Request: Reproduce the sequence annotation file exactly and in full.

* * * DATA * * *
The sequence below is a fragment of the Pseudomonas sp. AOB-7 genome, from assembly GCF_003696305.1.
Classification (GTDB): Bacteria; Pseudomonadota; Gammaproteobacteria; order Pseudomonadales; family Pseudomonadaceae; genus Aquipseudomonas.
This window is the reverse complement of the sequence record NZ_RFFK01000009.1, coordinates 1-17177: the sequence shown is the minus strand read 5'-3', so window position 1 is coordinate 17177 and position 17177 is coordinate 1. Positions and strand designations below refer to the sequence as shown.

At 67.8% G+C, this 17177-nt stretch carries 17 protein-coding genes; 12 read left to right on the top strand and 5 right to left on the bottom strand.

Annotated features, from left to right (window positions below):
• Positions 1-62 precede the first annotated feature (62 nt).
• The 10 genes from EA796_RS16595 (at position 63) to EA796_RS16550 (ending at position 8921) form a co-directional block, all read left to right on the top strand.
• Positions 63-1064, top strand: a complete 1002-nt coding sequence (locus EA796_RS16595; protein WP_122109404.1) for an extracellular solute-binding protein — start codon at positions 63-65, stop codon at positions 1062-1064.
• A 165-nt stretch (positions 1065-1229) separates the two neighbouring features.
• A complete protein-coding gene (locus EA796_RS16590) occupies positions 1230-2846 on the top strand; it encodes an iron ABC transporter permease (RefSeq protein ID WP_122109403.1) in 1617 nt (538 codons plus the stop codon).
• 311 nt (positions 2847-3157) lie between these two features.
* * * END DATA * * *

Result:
The sequence below is a fragment of the Pseudomonas sp. AOB-7 genome, from assembly GCF_003696305.1.
Classification (GTDB): Bacteria; Pseudomonadota; Gammaproteobacteria; order Pseudomonadales; family Pseudomonadaceae; genus Aquipseudomonas.
This window is the reverse complement of the sequence record NZ_RFFK01000009.1, coordinates 1-17177: the sequence shown is the minus strand read 5'-3', so window position 1 is coordinate 17177 and position 17177 is coordinate 1. Positions and strand designations below refer to the sequence as shown.

At 67.8% G+C, this 17177-nt stretch carries 17 protein-coding genes; 12 read left to right on the top strand and 5 right to left on the bottom strand.

Annotated features, from left to right (window positions below):
• Positions 1-62 precede the first annotated feature (62 nt).
• The 10 genes from EA796_RS16595 (at position 63) to EA796_RS16550 (ending at position 8921) form a co-directional block, all read left to right on the top strand.
• Positions 63-1064, top strand: a complete 1002-nt coding sequence (locus EA796_RS16595; protein WP_122109404.1) for an extracellular solute-binding protein — start codon at positions 63-65, stop codon at positions 1062-1064.
• A 165-nt stretch (positions 1065-1229) separates the two neighbouring features.
• A complete protein-coding gene (locus EA796_RS16590) occupies positions 1230-2846 on the top strand; it encodes an iron ABC transporter permease (RefSeq protein ID WP_122109403.1) in 1617 nt (538 codons plus the stop codon).
• 311 nt (positions 2847-3157) lie between these two features.